Few subjects are as controversial – and poorly understood – as globalisation. While in its broadest sense, economic globalisation is as old as trade itself, the recent financial crisis has amplified the complexity associated with the global interconnectedness of the world’s economies and its ramifications on our livelihoods.
This publication reviews the major turning points in the history of economic integration, and in particular the pace at which it has accelerated since the 1990s. It also considers its impact in four crucial areas, namely employment, development, the environment and financial stability: does globalisation foster development or create inequality? Does it promote or destroy jobs? Is it damaging to the environment or compatible with its preservation? Are we heading towards de-globalisation or can globalisation in fact enable recovery?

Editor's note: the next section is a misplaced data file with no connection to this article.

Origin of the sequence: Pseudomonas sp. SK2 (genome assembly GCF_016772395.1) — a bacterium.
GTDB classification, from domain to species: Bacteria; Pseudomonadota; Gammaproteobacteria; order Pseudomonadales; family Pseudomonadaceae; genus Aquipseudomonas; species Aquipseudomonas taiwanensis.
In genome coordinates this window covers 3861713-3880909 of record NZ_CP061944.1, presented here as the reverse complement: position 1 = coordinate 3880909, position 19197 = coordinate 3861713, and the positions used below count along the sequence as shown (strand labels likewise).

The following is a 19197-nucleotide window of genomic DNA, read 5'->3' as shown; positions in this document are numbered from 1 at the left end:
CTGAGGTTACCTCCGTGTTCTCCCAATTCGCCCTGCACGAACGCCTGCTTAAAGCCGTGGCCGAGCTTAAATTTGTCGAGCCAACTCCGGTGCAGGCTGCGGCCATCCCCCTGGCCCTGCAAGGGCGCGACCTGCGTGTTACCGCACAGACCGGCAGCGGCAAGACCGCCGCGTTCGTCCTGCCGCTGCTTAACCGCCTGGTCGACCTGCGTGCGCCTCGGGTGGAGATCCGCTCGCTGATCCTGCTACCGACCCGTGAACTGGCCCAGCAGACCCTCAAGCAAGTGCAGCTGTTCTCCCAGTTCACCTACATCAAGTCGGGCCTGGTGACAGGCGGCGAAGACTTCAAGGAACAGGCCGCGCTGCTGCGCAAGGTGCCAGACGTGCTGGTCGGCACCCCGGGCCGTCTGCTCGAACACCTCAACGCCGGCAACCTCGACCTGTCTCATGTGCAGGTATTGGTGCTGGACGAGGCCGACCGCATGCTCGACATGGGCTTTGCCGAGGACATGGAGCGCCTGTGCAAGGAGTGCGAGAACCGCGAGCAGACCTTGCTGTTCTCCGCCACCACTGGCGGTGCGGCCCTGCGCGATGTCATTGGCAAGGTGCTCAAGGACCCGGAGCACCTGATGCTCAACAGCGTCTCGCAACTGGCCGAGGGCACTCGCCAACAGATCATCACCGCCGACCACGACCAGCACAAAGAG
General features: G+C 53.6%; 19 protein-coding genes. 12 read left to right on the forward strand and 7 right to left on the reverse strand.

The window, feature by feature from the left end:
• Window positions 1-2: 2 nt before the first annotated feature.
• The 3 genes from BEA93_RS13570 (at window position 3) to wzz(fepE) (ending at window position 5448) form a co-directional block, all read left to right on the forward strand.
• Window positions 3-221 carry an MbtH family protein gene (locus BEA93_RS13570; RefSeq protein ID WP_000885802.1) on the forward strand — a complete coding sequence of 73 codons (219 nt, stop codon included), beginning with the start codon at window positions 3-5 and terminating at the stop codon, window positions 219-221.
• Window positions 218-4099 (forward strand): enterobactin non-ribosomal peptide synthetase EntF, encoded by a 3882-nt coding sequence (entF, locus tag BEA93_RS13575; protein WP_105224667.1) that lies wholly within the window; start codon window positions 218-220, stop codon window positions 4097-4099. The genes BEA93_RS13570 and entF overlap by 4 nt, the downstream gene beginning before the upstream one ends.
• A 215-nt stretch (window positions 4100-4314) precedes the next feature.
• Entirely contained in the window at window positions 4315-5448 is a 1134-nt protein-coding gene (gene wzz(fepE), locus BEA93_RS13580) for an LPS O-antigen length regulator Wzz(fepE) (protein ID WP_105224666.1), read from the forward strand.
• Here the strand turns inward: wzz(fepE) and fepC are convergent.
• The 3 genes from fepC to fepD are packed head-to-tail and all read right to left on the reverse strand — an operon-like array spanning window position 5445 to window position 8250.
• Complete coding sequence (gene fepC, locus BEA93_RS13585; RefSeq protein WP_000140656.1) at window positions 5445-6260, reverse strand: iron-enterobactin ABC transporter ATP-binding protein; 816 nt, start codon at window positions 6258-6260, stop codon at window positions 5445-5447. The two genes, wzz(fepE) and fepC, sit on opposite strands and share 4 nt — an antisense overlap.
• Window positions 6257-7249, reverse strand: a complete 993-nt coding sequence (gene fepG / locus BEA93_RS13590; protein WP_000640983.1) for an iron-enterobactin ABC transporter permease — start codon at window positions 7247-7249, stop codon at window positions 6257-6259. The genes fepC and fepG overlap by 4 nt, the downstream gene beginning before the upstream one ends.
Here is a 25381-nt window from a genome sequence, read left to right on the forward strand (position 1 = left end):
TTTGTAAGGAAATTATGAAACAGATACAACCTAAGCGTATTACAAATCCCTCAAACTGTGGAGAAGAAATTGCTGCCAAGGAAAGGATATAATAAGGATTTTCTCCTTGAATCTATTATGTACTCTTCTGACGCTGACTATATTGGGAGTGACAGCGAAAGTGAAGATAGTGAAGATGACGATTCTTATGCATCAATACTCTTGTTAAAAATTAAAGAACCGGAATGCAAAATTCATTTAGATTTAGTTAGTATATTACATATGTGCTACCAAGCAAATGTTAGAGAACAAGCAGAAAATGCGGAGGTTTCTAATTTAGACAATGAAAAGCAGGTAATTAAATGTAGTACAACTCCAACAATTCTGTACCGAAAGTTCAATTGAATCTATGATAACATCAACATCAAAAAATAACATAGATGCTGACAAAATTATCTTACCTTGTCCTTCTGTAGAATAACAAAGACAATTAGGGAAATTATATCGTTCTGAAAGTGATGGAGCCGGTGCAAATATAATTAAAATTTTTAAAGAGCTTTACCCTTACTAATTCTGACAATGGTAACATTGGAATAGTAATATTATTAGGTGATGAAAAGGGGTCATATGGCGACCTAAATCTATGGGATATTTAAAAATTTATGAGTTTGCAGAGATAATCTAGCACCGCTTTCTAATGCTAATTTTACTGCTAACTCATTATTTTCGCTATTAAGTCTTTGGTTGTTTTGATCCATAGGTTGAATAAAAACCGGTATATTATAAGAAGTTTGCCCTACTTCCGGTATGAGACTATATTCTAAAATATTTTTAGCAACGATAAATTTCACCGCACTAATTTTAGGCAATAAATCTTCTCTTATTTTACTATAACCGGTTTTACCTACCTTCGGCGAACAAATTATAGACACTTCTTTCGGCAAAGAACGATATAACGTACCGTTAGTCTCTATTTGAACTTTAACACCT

Tables des matières:
1. Introduction 2. The merchant, the inventor and the sovereign (from the Neolithic period to the Second World War) 3. Growing economic integration in a divided world (from 1945 to the 1990s) 4. A global or semi-global village? (from the 1990s to today) 5. Does globalisation promote development? 6. Does globalisation promote employment? 7. What is the impact of globalisation on the environment? 8. The 2008 financial crisis – A crisis of globalisation? References